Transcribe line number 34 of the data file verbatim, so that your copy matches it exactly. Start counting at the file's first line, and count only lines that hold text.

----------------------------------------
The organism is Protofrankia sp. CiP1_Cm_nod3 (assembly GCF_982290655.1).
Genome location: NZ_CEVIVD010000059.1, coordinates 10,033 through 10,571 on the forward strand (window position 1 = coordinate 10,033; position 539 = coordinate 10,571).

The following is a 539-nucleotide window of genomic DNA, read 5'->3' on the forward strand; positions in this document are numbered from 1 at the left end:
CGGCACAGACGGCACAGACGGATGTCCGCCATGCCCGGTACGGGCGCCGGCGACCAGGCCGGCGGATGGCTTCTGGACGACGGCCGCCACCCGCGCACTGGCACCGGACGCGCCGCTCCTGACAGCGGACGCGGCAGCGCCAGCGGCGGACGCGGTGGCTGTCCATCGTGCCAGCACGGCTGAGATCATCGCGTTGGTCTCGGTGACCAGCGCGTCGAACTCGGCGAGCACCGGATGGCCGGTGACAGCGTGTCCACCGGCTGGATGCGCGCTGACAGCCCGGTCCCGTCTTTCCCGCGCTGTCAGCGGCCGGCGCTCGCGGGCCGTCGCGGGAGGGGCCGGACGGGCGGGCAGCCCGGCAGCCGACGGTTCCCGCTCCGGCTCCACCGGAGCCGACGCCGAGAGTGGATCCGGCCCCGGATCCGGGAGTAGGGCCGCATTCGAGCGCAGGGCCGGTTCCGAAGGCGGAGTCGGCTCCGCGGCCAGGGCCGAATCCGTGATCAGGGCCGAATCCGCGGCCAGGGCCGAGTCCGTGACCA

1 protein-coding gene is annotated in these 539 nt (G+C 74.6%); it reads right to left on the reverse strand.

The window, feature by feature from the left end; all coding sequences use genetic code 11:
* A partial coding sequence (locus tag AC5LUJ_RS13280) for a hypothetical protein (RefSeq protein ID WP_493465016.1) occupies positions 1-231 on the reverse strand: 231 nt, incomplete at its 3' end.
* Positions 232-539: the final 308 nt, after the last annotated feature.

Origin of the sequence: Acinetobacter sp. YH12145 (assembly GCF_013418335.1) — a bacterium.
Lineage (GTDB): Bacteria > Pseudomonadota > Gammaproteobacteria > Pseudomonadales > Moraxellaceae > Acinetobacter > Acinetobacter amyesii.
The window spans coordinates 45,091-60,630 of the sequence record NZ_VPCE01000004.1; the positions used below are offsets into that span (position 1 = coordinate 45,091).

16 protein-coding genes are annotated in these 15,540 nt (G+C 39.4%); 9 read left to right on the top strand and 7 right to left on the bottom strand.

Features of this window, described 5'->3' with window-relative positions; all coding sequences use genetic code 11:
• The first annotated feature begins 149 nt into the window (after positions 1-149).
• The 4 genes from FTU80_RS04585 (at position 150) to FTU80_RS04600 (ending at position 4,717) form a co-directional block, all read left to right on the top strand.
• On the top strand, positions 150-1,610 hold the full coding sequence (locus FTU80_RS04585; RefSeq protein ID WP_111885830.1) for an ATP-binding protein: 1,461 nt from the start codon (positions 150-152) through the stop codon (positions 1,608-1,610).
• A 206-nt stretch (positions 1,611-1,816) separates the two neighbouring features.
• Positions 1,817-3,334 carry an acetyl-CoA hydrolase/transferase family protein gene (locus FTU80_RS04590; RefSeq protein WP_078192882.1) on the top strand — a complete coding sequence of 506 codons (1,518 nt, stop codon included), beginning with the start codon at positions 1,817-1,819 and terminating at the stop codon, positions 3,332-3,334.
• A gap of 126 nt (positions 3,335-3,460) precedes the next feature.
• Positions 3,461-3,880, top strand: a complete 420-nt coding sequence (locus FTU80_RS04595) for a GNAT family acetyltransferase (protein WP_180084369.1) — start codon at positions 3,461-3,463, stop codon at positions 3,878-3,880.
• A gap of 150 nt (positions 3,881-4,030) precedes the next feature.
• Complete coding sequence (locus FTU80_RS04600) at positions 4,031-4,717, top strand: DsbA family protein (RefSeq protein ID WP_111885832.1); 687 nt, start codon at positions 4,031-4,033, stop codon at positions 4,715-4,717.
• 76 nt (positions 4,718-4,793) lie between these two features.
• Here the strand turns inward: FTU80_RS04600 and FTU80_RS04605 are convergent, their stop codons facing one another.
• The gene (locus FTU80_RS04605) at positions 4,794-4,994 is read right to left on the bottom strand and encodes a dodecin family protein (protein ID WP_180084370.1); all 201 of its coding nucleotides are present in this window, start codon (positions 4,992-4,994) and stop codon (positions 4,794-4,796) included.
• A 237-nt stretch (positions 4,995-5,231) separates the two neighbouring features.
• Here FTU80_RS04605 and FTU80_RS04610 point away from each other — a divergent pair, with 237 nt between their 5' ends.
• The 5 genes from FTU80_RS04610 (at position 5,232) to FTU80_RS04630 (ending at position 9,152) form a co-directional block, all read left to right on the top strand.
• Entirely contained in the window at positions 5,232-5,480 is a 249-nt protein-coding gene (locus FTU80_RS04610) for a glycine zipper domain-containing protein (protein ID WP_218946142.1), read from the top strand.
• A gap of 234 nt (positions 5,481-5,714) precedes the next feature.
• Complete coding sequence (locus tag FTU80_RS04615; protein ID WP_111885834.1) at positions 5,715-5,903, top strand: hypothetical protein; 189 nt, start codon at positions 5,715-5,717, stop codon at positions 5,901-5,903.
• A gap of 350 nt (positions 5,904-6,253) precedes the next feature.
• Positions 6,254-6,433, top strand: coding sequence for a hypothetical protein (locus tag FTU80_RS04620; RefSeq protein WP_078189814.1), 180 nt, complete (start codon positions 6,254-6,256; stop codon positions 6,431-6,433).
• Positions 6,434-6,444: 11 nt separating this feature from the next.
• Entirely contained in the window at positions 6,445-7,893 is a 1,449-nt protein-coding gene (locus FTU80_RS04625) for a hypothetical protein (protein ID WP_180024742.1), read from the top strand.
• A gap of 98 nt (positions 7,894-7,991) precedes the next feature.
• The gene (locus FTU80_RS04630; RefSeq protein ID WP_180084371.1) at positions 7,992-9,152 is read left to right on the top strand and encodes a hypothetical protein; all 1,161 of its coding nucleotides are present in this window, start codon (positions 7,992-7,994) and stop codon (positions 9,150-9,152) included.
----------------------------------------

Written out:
• Positions 6,434-6,444: 11 nt separating this feature from the next.